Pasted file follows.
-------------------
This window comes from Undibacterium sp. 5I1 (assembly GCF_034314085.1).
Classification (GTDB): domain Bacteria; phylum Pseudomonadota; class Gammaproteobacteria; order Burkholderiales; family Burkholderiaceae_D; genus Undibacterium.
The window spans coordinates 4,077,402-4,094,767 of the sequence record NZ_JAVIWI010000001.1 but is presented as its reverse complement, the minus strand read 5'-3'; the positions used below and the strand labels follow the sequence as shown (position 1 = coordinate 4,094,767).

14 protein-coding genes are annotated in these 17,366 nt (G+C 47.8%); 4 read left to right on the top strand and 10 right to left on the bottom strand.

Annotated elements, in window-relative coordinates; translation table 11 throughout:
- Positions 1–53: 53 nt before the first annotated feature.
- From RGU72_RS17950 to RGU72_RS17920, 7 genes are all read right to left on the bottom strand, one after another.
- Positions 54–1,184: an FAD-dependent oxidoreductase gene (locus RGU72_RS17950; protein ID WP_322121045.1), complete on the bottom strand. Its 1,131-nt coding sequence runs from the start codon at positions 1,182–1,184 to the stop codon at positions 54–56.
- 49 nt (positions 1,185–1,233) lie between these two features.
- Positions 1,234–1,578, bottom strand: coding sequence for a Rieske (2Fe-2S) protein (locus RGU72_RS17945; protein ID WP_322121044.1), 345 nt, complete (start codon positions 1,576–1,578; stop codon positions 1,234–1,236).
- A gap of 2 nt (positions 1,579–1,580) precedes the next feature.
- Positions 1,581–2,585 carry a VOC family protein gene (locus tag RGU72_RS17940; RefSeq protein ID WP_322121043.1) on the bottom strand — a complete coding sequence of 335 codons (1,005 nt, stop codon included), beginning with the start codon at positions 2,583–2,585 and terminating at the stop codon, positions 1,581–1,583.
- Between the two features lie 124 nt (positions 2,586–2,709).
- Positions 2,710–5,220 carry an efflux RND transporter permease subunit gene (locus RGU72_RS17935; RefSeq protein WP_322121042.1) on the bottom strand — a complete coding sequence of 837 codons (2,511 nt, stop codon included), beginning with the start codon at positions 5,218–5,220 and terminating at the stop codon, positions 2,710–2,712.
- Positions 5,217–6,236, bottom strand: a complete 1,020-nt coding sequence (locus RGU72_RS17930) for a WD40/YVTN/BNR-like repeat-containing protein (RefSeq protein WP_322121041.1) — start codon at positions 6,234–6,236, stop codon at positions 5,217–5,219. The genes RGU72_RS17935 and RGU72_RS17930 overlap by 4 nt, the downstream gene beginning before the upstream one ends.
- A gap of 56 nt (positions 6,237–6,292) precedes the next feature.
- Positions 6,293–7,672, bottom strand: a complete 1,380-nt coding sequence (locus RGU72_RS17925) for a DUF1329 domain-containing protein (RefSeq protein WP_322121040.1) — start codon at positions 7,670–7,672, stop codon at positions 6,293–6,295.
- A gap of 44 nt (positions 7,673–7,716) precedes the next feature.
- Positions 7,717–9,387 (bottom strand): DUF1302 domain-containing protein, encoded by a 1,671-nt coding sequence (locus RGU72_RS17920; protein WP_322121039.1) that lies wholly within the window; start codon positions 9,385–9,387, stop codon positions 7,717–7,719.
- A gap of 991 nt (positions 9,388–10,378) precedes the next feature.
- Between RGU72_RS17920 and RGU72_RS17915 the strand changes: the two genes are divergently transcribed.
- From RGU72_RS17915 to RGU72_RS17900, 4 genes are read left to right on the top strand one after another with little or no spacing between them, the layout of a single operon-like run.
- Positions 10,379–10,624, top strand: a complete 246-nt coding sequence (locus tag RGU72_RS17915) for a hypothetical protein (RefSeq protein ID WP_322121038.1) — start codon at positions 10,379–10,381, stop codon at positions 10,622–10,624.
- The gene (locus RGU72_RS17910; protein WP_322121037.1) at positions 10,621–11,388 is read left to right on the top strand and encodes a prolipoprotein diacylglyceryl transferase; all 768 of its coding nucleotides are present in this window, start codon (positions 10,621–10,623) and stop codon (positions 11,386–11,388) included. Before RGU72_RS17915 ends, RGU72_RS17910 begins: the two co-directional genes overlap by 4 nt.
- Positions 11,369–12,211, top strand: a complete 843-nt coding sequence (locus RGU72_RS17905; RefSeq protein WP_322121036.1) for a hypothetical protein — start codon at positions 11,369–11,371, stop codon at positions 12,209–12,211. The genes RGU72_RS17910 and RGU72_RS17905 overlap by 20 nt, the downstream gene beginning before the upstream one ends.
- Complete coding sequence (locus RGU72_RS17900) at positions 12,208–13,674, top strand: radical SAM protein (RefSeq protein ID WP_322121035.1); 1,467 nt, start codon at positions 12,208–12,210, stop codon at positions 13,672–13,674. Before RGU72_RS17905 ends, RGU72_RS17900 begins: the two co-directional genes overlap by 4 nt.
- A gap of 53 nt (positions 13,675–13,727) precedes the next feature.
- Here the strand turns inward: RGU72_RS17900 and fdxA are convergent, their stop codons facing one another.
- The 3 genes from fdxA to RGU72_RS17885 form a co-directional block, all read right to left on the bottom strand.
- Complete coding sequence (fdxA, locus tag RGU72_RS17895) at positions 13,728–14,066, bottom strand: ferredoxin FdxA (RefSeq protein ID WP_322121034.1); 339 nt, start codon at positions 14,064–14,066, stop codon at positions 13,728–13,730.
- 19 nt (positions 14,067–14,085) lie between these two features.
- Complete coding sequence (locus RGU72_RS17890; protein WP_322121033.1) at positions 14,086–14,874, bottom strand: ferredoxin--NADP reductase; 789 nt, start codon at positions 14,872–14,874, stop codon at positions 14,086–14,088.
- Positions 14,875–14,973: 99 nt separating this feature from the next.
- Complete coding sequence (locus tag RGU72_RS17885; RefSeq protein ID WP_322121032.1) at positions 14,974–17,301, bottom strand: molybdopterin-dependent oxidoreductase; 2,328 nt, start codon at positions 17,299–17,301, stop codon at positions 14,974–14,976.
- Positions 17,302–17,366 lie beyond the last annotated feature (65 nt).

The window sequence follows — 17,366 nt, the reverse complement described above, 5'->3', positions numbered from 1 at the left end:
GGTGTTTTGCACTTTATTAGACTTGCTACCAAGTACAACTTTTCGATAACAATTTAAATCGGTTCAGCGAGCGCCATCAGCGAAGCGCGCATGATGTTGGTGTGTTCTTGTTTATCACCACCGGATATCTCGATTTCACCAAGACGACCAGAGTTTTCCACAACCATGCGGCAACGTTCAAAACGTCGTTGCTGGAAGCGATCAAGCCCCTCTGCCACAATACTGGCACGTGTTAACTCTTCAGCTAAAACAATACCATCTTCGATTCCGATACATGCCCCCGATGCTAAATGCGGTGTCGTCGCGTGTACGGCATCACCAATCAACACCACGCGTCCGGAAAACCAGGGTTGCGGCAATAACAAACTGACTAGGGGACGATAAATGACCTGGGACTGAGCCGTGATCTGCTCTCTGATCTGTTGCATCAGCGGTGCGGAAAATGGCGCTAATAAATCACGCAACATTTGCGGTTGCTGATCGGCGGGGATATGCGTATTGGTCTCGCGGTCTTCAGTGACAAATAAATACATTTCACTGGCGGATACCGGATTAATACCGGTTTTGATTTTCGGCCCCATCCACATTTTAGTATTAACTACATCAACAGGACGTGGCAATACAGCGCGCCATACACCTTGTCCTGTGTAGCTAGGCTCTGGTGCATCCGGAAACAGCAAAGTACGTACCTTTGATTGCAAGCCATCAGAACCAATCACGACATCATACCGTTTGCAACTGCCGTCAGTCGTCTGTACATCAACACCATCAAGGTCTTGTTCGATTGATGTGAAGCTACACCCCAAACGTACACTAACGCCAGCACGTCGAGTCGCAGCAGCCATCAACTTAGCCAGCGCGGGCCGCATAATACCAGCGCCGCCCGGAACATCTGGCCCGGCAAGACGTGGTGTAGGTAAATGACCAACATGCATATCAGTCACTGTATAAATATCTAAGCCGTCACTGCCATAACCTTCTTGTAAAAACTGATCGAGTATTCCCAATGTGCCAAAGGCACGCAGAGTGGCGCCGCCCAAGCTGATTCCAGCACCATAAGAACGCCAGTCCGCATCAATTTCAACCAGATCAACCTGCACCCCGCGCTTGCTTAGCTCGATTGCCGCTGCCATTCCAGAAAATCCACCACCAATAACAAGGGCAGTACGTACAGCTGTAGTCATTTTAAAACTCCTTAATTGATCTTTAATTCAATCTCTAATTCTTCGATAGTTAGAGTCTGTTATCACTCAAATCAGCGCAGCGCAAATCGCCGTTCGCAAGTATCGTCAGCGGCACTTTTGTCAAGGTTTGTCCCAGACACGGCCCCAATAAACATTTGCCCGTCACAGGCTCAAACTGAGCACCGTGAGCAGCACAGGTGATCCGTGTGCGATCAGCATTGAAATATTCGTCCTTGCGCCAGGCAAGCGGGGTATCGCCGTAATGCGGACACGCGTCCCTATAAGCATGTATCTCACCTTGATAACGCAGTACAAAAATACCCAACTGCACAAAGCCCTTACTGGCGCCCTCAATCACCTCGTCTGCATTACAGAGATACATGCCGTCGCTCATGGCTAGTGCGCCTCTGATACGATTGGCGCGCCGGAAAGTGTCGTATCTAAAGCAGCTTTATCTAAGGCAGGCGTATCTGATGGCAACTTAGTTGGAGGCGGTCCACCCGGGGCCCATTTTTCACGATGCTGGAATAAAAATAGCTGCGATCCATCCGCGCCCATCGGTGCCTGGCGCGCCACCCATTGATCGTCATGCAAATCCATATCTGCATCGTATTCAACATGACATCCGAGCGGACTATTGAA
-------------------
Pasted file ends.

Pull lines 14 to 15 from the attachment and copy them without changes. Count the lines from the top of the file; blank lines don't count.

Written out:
- Positions 2,710–5,220 carry an efflux RND transporter permease subunit gene (locus RGU72_RS17935; RefSeq protein WP_322121042.1) on the bottom strand — a complete coding sequence of 837 codons (2,511 nt, stop codon included), beginning with the start codon at positions 5,218–5,220 and terminating at the stop codon, positions 2,710–2,712.
- Positions 5,217–6,236, bottom strand: a complete 1,020-nt coding sequence (locus RGU72_RS17930) for a WD40/YVTN/BNR-like repeat-containing protein (RefSeq protein WP_322121041.1) — start codon at positions 6,234–6,236, stop codon at positions 5,217–5,219. The genes RGU72_RS17935 and RGU72_RS17930 overlap by 4 nt, the downstream gene beginning before the upstream one ends.